She had a different kinds of book planned for each group who visited the makerspace: 1st & 3rd grade, 5th grade, and 4th grade.

Before each group arrived, she put materials at each chair with the  help of Gretchen’s UGA students.  She gave very clear, step-by-step instructions for each group and me and the UGA students went around assisting students as needed.

Book making in today's makerspace #makered #librariesofinstagram #bookmaking

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Because each project took more than 30-minutes, we reached a stopping point and then stored the projects for Thursday.

Each book had its own purpose and made me and the students think about so many possibilities. One book allowed you to record things from different perspectives. Another book allowed you to write your own Choose Your Own Adventure story with pull out cards.  Another book fanned out like a flower and allowed you to put poems, photographs, and more within the folds.

Each time Kathleen showed us a book, my mind was swirling with connections to each grade level’s curriculum.  Students were focused, productive, and buzzing with excitement about today’s makerspace.  I bet that when students are involved in the process of creating their own published books, they are more likely to fill those books with productive writing.  I know that when I personally made my own book during the final 30-minute session, I really wanted to go home and fill it with writing and photographs.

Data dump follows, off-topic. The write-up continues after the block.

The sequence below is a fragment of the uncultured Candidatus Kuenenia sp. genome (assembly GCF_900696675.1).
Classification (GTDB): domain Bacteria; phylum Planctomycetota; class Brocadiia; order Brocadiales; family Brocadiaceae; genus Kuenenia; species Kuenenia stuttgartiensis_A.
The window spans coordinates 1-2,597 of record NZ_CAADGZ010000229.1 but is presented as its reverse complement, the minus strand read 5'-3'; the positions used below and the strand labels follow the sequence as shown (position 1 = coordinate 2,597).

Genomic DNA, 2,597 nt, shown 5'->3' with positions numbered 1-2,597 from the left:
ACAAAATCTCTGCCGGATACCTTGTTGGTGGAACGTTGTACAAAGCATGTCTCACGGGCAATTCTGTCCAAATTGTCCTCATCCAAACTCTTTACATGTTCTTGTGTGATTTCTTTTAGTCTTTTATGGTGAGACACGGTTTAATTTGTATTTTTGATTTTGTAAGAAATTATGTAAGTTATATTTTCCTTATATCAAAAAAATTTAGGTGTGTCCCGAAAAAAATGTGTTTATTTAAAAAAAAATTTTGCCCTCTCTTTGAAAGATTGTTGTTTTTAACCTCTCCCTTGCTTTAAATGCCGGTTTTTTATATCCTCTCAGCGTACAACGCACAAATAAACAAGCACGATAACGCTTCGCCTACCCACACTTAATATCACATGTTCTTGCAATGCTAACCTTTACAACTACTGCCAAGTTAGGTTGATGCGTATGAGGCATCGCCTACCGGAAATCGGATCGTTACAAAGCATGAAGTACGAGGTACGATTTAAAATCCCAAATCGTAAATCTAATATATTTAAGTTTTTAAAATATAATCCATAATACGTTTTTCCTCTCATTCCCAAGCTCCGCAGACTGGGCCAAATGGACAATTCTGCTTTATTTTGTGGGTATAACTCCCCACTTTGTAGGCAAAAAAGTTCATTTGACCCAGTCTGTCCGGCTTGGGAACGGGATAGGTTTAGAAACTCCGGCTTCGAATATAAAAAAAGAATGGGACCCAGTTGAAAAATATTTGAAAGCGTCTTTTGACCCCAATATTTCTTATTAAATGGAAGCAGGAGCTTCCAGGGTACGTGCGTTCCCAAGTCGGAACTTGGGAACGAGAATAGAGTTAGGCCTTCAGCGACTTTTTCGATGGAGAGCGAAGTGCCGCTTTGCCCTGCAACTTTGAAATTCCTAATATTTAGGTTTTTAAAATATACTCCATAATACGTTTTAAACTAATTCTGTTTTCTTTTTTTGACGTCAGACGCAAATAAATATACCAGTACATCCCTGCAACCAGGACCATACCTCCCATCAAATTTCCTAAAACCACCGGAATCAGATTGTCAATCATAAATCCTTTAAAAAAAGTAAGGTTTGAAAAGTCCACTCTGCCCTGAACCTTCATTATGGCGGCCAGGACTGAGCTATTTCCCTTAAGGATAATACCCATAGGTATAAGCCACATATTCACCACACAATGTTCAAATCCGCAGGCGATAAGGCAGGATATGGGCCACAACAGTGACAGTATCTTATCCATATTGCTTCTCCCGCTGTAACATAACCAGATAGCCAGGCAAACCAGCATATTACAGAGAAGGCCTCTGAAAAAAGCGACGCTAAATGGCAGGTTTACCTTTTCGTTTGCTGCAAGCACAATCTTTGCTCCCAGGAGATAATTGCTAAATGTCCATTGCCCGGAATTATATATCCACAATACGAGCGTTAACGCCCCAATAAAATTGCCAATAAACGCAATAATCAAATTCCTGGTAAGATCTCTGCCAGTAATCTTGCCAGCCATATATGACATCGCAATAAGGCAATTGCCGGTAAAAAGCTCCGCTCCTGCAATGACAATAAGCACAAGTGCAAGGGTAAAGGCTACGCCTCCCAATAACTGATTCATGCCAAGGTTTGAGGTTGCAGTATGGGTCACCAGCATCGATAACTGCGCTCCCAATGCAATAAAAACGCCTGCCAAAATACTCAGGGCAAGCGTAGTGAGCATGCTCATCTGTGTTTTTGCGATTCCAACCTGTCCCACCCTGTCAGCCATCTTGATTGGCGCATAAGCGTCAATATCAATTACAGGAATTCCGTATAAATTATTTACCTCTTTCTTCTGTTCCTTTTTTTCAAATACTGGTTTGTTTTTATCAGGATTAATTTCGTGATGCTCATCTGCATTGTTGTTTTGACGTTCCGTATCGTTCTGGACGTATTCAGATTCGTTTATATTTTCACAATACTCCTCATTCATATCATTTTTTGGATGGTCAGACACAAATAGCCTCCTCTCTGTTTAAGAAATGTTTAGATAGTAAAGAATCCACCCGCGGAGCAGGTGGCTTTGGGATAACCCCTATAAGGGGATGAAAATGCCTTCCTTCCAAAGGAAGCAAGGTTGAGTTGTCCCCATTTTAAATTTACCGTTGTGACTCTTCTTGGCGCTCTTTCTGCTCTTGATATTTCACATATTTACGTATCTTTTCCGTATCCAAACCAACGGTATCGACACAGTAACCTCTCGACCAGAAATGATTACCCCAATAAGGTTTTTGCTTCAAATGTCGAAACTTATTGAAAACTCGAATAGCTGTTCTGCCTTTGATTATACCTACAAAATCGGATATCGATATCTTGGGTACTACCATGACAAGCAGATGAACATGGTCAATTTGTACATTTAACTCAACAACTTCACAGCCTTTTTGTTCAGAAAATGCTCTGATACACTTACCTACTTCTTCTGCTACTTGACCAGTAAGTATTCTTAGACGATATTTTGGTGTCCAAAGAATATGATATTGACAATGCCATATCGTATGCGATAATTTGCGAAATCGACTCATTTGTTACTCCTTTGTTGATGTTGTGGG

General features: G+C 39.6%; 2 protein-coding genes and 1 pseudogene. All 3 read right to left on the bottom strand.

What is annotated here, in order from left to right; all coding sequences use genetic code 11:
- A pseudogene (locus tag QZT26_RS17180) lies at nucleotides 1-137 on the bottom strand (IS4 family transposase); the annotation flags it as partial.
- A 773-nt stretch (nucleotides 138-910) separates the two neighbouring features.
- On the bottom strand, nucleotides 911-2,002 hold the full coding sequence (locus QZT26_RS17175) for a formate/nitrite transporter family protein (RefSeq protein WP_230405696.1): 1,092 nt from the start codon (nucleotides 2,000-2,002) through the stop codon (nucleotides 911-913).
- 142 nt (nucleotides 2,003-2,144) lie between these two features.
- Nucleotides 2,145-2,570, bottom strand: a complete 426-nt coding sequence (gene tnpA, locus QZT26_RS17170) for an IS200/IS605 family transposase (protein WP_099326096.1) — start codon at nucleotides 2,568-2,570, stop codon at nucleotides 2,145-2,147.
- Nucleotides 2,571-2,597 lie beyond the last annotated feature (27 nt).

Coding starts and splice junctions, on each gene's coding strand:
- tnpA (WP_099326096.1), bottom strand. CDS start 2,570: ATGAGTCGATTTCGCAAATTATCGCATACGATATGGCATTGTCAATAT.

I was reminded once again about how many interests and talents are hiding within our students, families, extended families, and community.  Alone, I would not have thought much about book making or how to attempt it with groups of students.  However, now that the expertise of a grandparent was shared with me and our students, I’m considering new possibilities with projects.